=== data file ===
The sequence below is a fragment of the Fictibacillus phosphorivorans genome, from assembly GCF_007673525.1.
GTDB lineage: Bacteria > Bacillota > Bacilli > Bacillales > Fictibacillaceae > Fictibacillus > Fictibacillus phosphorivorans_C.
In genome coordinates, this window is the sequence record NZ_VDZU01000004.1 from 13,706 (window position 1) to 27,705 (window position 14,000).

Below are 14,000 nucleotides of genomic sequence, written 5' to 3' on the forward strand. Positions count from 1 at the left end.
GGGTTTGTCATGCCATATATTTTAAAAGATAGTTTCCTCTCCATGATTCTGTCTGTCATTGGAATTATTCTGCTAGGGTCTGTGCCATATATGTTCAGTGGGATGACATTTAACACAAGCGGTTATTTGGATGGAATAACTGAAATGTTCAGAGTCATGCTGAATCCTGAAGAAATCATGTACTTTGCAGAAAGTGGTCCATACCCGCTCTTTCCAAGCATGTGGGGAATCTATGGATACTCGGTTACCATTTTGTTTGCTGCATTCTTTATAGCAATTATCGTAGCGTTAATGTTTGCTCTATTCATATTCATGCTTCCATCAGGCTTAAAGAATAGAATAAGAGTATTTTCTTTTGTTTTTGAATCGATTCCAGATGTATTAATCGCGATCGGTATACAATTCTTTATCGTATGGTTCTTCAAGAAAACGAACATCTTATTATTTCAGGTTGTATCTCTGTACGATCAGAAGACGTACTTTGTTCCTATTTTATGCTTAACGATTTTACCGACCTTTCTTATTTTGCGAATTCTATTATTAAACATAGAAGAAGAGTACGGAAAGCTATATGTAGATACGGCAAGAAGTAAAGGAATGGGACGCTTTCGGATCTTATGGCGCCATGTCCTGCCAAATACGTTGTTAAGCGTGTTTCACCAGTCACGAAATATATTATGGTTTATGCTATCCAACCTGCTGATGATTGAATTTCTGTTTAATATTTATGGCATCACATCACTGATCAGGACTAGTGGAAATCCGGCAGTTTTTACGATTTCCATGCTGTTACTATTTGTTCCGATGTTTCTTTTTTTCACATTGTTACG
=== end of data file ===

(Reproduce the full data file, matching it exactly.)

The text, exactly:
The sequence below is a fragment of the Fictibacillus phosphorivorans genome, from assembly GCF_007673525.1.
GTDB lineage: Bacteria > Bacillota > Bacilli > Bacillales > Fictibacillaceae > Fictibacillus > Fictibacillus phosphorivorans_C.
In genome coordinates, this window is the sequence record NZ_VDZU01000004.1 from 13,706 (window position 1) to 27,705 (window position 14,000).

Below are 14,000 nucleotides of genomic sequence, written 5' to 3' on the forward strand. Positions count from 1 at the left end.
GGGTTTGTCATGCCATATATTTTAAAAGATAGTTTCCTCTCCATGATTCTGTCTGTCATTGGAATTATTCTGCTAGGGTCTGTGCCATATATGTTCAGTGGGATGACATTTAACACAAGCGGTTATTTGGATGGAATAACTGAAATGTTCAGAGTCATGCTGAATCCTGAAGAAATCATGTACTTTGCAGAAAGTGGTCCATACCCGCTCTTTCCAAGCATGTGGGGAATCTATGGATACTCGGTTACCATTTTGTTTGCTGCATTCTTTATAGCAATTATCGTAGCGTTAATGTTTGCTCTATTCATATTCATGCTTCCATCAGGCTTAAAGAATAGAATAAGAGTATTTTCTTTTGTTTTTGAATCGATTCCAGATGTATTAATCGCGATCGGTATACAATTCTTTATCGTATGGTTCTTCAAGAAAACGAACATCTTATTATTTCAGGTTGTATCTCTGTACGATCAGAAGACGTACTTTGTTCCTATTTTATGCTTAACGATTTTACCGACCTTTCTTATTTTGCGAATTCTATTATTAAACATAGAAGAAGAGTACGGAAAGCTATATGTAGATACGGCAAGAAGTAAAGGAATGGGACGCTTTCGGATCTTATGGCGCCATGTCCTGCCAAATACGTTGTTAAGCGTGTTTCACCAGTCACGAAATATATTATGGTTTATGCTATCCAACCTGCTGATGATTGAATTTCTGTTTAATATTTATGGCATCACATCACTGATCAGGACTAGTGGAAATCCGGCAGTTTTTACGATTTCCATGCTGTTACTATTTGTTCCGATGTTTCTTTTTTTCACATTGTTACG